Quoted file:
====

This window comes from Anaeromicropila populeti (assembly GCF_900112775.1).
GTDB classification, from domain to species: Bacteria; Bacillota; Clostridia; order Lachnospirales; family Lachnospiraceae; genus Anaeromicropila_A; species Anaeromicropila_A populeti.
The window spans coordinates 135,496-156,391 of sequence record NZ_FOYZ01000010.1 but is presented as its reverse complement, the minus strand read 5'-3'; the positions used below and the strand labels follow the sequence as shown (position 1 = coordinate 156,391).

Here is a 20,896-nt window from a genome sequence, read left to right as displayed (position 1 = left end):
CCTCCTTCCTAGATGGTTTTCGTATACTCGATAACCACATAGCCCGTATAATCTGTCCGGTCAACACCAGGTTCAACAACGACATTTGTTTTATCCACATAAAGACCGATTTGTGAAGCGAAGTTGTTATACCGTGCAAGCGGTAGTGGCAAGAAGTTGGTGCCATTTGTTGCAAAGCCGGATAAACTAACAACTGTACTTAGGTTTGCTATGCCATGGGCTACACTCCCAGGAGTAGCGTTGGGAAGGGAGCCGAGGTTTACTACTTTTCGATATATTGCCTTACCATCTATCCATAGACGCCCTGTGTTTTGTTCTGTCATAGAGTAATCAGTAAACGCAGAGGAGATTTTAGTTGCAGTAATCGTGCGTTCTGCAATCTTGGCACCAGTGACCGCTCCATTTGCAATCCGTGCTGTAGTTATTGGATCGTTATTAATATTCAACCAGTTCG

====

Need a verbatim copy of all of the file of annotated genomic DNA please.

This window comes from Anaeromicropila populeti (assembly GCF_900112775.1).
GTDB classification, from domain to species: Bacteria; Bacillota; Clostridia; order Lachnospirales; family Lachnospiraceae; genus Anaeromicropila_A; species Anaeromicropila_A populeti.
The window spans coordinates 135,496-156,391 of sequence record NZ_FOYZ01000010.1 but is presented as its reverse complement, the minus strand read 5'-3'; the positions used below and the strand labels follow the sequence as shown (position 1 = coordinate 156,391).

Here is a 20,896-nt window from a genome sequence, read left to right as displayed (position 1 = left end):
CCTCCTTCCTAGATGGTTTTCGTATACTCGATAACCACATAGCCCGTATAATCTGTCCGGTCAACACCAGGTTCAACAACGACATTTGTTTTATCCACATAAAGACCGATTTGTGAAGCGAAGTTGTTATACCGTGCAAGCGGTAGTGGCAAGAAGTTGGTGCCATTTGTTGCAAAGCCGGATAAACTAACAACTGTACTTAGGTTTGCTATGCCATGGGCTACACTCCCAGGAGTAGCGTTGGGAAGGGAGCCGAGGTTTACTACTTTTCGATATATTGCCTTACCATCTATCCATAGACGCCCTGTGTTTTGTTCTGTCATAGAGTAATCAGTAAACGCAGAGGAGATTTTAGTTGCAGTAATCGTGCGTTCTGCAATCTTGGCACCAGTGACCGCTCCATTTGCAATCCGTGCTGTAGTTATTGGATCGTTATTAATATTCAACCAGTTCG